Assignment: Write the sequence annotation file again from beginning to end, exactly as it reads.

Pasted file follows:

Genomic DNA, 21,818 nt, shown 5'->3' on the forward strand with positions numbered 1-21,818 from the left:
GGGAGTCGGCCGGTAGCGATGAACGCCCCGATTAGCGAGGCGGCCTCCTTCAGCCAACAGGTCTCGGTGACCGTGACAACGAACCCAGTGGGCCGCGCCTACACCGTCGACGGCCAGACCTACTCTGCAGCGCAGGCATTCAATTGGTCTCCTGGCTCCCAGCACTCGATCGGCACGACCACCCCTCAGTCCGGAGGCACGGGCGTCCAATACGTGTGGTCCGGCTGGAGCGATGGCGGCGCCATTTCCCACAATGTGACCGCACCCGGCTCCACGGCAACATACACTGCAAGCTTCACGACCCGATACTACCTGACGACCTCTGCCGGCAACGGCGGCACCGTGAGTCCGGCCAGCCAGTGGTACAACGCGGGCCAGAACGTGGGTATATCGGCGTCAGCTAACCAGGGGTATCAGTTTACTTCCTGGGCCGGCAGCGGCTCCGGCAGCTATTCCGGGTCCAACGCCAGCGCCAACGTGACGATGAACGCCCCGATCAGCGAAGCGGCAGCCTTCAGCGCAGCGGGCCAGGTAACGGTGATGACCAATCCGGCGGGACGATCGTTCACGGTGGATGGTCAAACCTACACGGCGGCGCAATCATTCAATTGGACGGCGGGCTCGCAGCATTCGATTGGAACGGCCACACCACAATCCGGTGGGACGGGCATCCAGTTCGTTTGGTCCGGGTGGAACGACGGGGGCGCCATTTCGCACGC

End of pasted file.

Genomic DNA, 21,818 nt, shown 5'->3' on the forward strand with positions numbered 1-21,818 from the left:
GGGAGTCGGCCGGTAGCGATGAACGCCCCGATTAGCGAGGCGGCCTCCTTCAGCCAACAGGTCTCGGTGACCGTGACAACGAACCCAGTGGGCCGCGCCTACACCGTCGACGGCCAGACCTACTCTGCAGCGCAGGCATTCAATTGGTCTCCTGGCTCCCAGCACTCGATCGGCACGACCACCCCTCAGTCCGGAGGCACGGGCGTCCAATACGTGTGGTCCGGCTGGAGCGATGGCGGCGCCATTTCCCACAATGTGACCGCACCCGGCTCCACGGCAACATACACTGCAAGCTTCACGACCCGATACTACCTGACGACCTCTGCCGGCAACGGCGGCACCGTGAGTCCGGCCAGCCAGTGGTACAACGCGGGCCAGAACGTGGGTATATCGGCGTCAGCTAACCAGGGGTATCAGTTTACTTCCTGGGCCGGCAGCGGCTCCGGCAGCTATTCCGGGTCCAACGCCAGCGCCAACGTGACGATGAACGCCCCGATCAGCGAAGCGGCAGCCTTCAGCGCAGCGGGCCAGGTAACGGTGATGACCAATCCGGCGGGACGATCGTTCACGGTGGATGGTCAAACCTACACGGCGGCGCAATCATTCAATTGGACGGCGGGCTCGCAGCATTCGATTGGAACGGCCACACCACAATCCGGTGGGACGGGCATCCAGTTCGTTTGGTCCGGGTGGAACGACGGGGGCGCCATTTCGCACGC